• Harsh epithets, calls for investigation and accusations of whitewashing, rhetorical comparisons to infamous persons could all lead to media liability if D.C. Court of Appeals reasoning in Michael Mann case isn’t overturned [Ilya Shapiro and Thomas Berry, Cato, earlier]
  • NYC, San Francisco criminalize listing property on AirBnB except on authorized conditions. A question of commercial speech [Glenn Lammi, WLF]
  • Can Colorado regulate groups that run ads with the message “call your lawmaker to support this bill”? [Ilya Shapiro and Thomas Berry]

August 5 roundup

  • Makes perfect sense: to make transportation more accessible to its residents, Montgomery County, Maryland orders 20 taxi companies to close down [Washington Post]
  • “New ‘Gainful Employment’ Rule Spells Trouble For For-Profit Law Schools (And Would For 50 Non-Profit Law Schools)” [Caron, TaxProf]
  • “To comply with a twisted interpretation of TCPA, Twitter would have to stop providing certain services altogether.” [Harold Furchtgott-Roth] “New FCC Rules Could Make Polling More Expensive, Less Accurate” [HuffPost Pollster]
  • To draft the unpassable bill: Scott Shackford on the politics and bad policy behind the omnibus LGBT Equality Act [Reason] “So How Can Anyone Be Opposed to Non-Discrimination Laws?” [Coyote] More: Establishment liberalism reluctant to admit it’s changed its thinking on religious accommodation, but that’s what’s happened [Ramesh Ponnuru/Bloomberg View]
  • Update: “Court rejects claim over goat goring in Olympic National Park” [AP, earlier here and here]
  • “I would receive 100 other identical stories [from asylum seekers] with only the names changed.” [The Australian, 2013]
  • “Some protested that DNA testing amounted to a violation of canine privacy because dogs were not capable of consent.” [New York Times on Brooklyn condo dispute via @orinkerr]

Liability roundup

  • Analyzing the Norton Rose survey numbers: US business faced the most litigation, followed by UK, Canada had least [Above the Law, earlier]
  • Daimler doomsday? “Under the proposed law, any claim against a foreign company that registers with the New York secretary of state could be filed in New York courts, regardless of where the alleged wrongdoing took place or who was harmed.” [W$J, Alison Frankel last year, defense of bill]
  • BP Gulf spill: “Seafood companies owned by man previously convicted of fraud accused of perpetrating $3 million Deepwater Horizon fraud” [Louisiana Record]
  • “Facing Sanctions, Law Firm Tries To Block Interviews With Thalidomide Clients” [Daniel Fisher]
  • Litigation finance: speculator’s handling of Beirut car bombing payout raises eyebrows [W$J via Biz Insider]
  • “American Energy Companies Latest Victims of TCPA Lawsuit Abuse” [Chamber’s Institute for Legal Reform] “FCC Has A New Robocall Ruling, And It Doesn’t Look Pretty for Business” [Henry Pietrkowski]
  • Bad US idea reaches Canada well after peaking here: “Tobacco companies ordered to pay $15B in damages” [CBC]

Free speech roundup

  • Long before North Korea “Interview” episode, Hollywood was caving repeatedly to power-wielders [Ron Maxwell, Deadline] Relevant: “A Tyranny of Silence,” new book by Danish-Muhammad-cartoons editor Flemming Rose published by Cato Institute [Kat Murti, earlier on the Danish cartoons, related Liberty and Law]
  • Score 1 for First Amendment, zero for Prof. Banzhaf as FCC rejects “Redskins” broadcast license attack [Volokh, earlier including the prof’s comment on that post]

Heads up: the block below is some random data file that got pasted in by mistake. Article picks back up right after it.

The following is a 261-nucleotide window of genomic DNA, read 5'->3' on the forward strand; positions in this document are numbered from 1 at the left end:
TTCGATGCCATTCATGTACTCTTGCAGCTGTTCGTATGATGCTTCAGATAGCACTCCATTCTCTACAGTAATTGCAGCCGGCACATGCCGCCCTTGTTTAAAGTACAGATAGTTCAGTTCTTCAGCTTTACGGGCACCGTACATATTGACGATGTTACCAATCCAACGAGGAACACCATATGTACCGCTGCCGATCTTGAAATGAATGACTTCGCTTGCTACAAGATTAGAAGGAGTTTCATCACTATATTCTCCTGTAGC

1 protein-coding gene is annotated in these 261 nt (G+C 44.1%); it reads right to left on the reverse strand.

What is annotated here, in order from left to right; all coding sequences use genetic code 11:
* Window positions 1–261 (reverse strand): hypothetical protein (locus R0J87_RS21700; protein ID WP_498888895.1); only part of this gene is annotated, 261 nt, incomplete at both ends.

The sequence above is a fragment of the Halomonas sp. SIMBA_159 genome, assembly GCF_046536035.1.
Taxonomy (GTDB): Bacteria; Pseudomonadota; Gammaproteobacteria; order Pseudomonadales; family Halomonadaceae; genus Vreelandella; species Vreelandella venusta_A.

• Court dismisses orthopedist’s defamation suit against legal blogger Eric Turkewitz [his blog]
  • “Hate speech” notions reach the Right? Author claims “justice” would mean incitement “charges” vs. liberal talkers [Ira Straus, National Review]
  • Wisconsin prosecutors said to have eyed using John Doe law to aim warrants, subpoenas at media figures Sean Hannity, Charlie Sykes [Watchdog] More: George Leef on California vs. Americans for Prosperity;
  • “British journalist sentenced for questioning death toll in Bangladeshi independence war” [Guardian] Pakistan sentences Bollywood actress Veena Malik to 26 years for acting in supposedly blasphemous TV wedding scene [The Independent] Erdogan regime in Turkey rounds up opposition media figures [Washington Post editorial]
  • “Is it a crime to say things that make someone ‘lack self-confidence in her relations with the opposite sex and about her body-build’?” [Volokh; Iowa Supreme Court, affirmed on other grounds]

Cato online forum, “Reviving Economic Growth”

The panel is packed with big names and many of them offer suggestions with a law or regulation angle, including Philip K. Howard (“Radically Simplify Law”), Derek Khanna (rethink patent and copyright law; related, Ramesh Ponnuru), Morris Kleiner (reform occupational licensure; related, Steven Teles), Arnold Kling (“Sidestep the FCC and the FDA”), Robert Litan (admit more high-skill immigrants and reform employment of teachers; similarly on immigration, Alex Nowrasteh), Adam Thierer (emphasize “permissionless innovation”), and Peter Van Doren (relax zoning so to ease movement of workers to high-wage cities).

November 20 roundup

  • More Than You Wanted To Know: favorable review of new Omri Ben-Shahar and Carl Schneider book on failure of mandatory disclosure regimes [George Leef, Cato Regulation, PDF, related earlier here and here]
  • Colorful allegations: “Tampa lawyers can be questioned about DUI setup claims” [Tampa Bay Times]
  • Intimidation the new norm: FCC head blockaded at his D.C. home to pressure him into OKing net regulation scheme [Washington Post; related, Sen. Mary Landrieu because of her support for Keystone pipeline; earlier here, here, here, here (Boehner, Wal-Mart, etc.), here (businesspeople), here (SEIU and bankers), here (Boston teamsters), here (Google), etc.]
  • Speaking of net neutrality debate, Jack Shafer (“You can’t build a better Internet out of red tape”) and Richard Epstein;
  • “FAA’s Slow Pace Grounds U.S. Drone Makers” [Friends of Chamber]
  • OECD deal could smother tax shelter competition, which might be good for rulers, if not necessarily for the ruled [Alberto Mingardi]
  • “$100/month Upper East Side tenant loses suit to raze high-rise neighbor” and the best bit comes in the last sentence [NY Daily News]